# Number of solutions for the inequality with square roots

Let $M$ be some large real number and $\delta>0$. I would like to estimate the number of solutions for the inequality

$$|\sqrt{n_1}+\sqrt{n_2}-\sqrt{n_3}-\sqrt{n_4}|<\delta\sqrt{M},$$

where $n_i$ are positive integers with $M<n_i\leq 2M$ for all $1\leq i\leq 4$. Let us denote this quantity by $N(M,\delta)$.

There is a paper by O.Robert and P.Sargos which provides the bound for a bit more general quantity. In our case their work gives

$$N(M,\delta)\ll M^{2+o(1)}+\delta M^{4+o(1)}.$$

I think, some heuristics suggest that when $\delta\gg 1$ this bound is more or less optimal. But I'm interested in the case when $\delta=o\left(\frac{1}{M}\right)$. So, my question is: can the bound of Robert and Sargos be improved for small $\delta$ and when should we expect that $N(M,\delta)\ll M^{2+o(1)}$? For example, we always have $N(M,M^{-2})\ll M^{2+o(1)}$ but can we do better (i.e. prove this bound for larger $\delta$) or at least are there any conjectures about this?

For $\delta\geq 1$, the inequality is automatic, hence $N(M,\delta)=M^4$.
For $\delta<1$, the bound by Robert and Sargos is optimal up to the $o(1)$ in the exponent, and actually they mention this right before their Theorem 1. They do not give the proof, but the claim follows easily from their Lemma 1, which is a special case of Lemma 2.1 in Watt: Exponential sums and the Riemann zeta-function II (J. London Math. Soc. 39 (1989), 385-404.). For convenience, I give a proof from scratch, using Watt's ideas.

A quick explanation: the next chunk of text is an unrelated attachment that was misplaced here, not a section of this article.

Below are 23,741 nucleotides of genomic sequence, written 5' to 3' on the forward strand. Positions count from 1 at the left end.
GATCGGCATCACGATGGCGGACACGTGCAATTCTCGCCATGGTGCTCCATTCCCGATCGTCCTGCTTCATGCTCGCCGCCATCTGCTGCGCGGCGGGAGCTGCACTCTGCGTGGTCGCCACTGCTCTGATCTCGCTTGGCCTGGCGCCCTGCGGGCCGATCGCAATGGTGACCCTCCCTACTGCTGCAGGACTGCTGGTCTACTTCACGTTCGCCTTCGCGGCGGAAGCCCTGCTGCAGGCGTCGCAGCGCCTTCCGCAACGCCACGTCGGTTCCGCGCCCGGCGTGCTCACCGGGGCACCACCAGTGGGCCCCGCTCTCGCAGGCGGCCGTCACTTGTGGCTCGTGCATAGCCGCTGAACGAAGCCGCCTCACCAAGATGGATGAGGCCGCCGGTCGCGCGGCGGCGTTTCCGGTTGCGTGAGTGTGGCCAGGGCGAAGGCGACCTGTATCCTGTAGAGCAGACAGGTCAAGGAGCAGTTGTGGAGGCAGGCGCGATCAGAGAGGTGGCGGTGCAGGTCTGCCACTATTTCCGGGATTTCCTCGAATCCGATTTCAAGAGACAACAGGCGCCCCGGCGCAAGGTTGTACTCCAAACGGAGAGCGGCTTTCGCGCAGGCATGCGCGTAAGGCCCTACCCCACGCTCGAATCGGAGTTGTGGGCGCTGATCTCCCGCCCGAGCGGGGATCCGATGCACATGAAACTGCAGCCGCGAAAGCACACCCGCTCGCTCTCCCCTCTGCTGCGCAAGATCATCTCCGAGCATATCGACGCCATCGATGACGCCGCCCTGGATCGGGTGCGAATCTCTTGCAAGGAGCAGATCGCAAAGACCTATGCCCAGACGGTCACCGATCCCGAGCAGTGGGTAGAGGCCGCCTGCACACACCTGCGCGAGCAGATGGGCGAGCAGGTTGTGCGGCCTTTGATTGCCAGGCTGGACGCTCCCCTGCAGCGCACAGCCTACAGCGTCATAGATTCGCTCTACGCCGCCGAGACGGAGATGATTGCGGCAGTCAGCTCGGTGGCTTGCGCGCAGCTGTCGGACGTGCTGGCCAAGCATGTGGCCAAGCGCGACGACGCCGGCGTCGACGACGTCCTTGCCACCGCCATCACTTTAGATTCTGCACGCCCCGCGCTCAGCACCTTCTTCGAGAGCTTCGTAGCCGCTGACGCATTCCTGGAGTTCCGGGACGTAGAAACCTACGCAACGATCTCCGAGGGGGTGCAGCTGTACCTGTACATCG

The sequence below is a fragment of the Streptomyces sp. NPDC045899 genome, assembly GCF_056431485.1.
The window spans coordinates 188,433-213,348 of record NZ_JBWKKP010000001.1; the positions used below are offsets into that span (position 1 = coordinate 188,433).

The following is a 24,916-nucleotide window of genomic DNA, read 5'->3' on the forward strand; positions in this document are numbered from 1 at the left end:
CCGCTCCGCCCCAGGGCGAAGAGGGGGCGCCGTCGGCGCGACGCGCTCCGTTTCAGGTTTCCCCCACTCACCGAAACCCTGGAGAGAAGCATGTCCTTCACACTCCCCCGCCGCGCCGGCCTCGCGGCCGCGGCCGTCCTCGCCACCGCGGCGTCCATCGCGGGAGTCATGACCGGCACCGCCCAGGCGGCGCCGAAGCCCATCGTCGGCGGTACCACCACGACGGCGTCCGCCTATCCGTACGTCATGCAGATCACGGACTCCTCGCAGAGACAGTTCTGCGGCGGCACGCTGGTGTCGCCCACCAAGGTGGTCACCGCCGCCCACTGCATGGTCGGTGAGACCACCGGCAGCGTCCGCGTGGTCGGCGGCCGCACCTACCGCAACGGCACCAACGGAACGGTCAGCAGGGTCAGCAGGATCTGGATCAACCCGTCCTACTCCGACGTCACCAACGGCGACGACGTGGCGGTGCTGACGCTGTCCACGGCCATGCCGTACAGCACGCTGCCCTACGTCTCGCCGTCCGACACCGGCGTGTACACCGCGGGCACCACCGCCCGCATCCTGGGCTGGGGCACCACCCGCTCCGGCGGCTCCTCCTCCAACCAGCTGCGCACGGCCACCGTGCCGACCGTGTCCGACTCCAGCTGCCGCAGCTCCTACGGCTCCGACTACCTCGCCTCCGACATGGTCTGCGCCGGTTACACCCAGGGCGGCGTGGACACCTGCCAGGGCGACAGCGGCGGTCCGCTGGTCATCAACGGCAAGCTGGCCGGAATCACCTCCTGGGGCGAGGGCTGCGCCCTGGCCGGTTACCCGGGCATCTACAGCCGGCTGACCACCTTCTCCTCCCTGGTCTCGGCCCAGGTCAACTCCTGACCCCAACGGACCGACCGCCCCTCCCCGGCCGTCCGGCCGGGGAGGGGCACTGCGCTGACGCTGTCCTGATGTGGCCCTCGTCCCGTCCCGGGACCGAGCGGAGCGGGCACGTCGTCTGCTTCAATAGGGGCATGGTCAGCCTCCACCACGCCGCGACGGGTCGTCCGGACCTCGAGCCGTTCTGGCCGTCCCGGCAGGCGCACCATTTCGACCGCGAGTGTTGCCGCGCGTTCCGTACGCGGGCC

We assume $\delta<1$. It is clear that $$N(M,\delta)\geq\sum_{M<m_1,m_2,m_3,m_4\leq 2M}\max\left(0,1-\left|\frac{\sqrt{m_1}+\sqrt{m_2}-\sqrt{m_3}-\sqrt{m_4}}{\delta\sqrt{M}}\right|\right).$$ By Fourier analysis (cf. triangular function), the $\max(0,\dots)$ term on the right hand side equals $$\int_{-\infty}^\infty\left(\frac{\sin\pi t}{\pi t}\right)^2\ e\left(\frac{\sqrt{m_1}+\sqrt{m_2}-\sqrt{m_3}-\sqrt{m_4}}{\delta\sqrt{M}}\,t\right)dt,$$ where $e(x):=\exp(2\pi ix)$ as customary in analytic number theory. Hence, introducing the exponential generating function $$f(x):=\sum_{M<m\leq 2M}e\bigl(\sqrt{m}x\bigr),$$ we can rewrite the above lower bound as $$N(M,\delta)\geq\int_{-\infty}^\infty\left(\frac{\sin\pi t}{\pi t}\right)^2\ \left|f\left(\frac{t}{\delta\sqrt{M}}\right)\right|^4\,dt.$$ The integrand is nonnegative, and for $|t|<\delta/\sqrt{128}$ it exceeds $6M^4/25$. The latter is because, for $|x|<1/\sqrt{128M}$, each term in $f(x)$ has real part exceeding $1/\sqrt{2}$, so that $|f(x)|>M/\sqrt{2}$. We conclude that $$N(M,\delta)>\frac{2\delta}{\sqrt{128}}\cdot\frac{6M^4}{25}>\frac{\delta M^4}{24}.$$ On the other hand, it is obvious that $N(M,\delta)\geq M^2$, hence we proved for $\delta<1$ that $$N(M,\delta)>\frac{M^2+\delta M^4}{25}.$$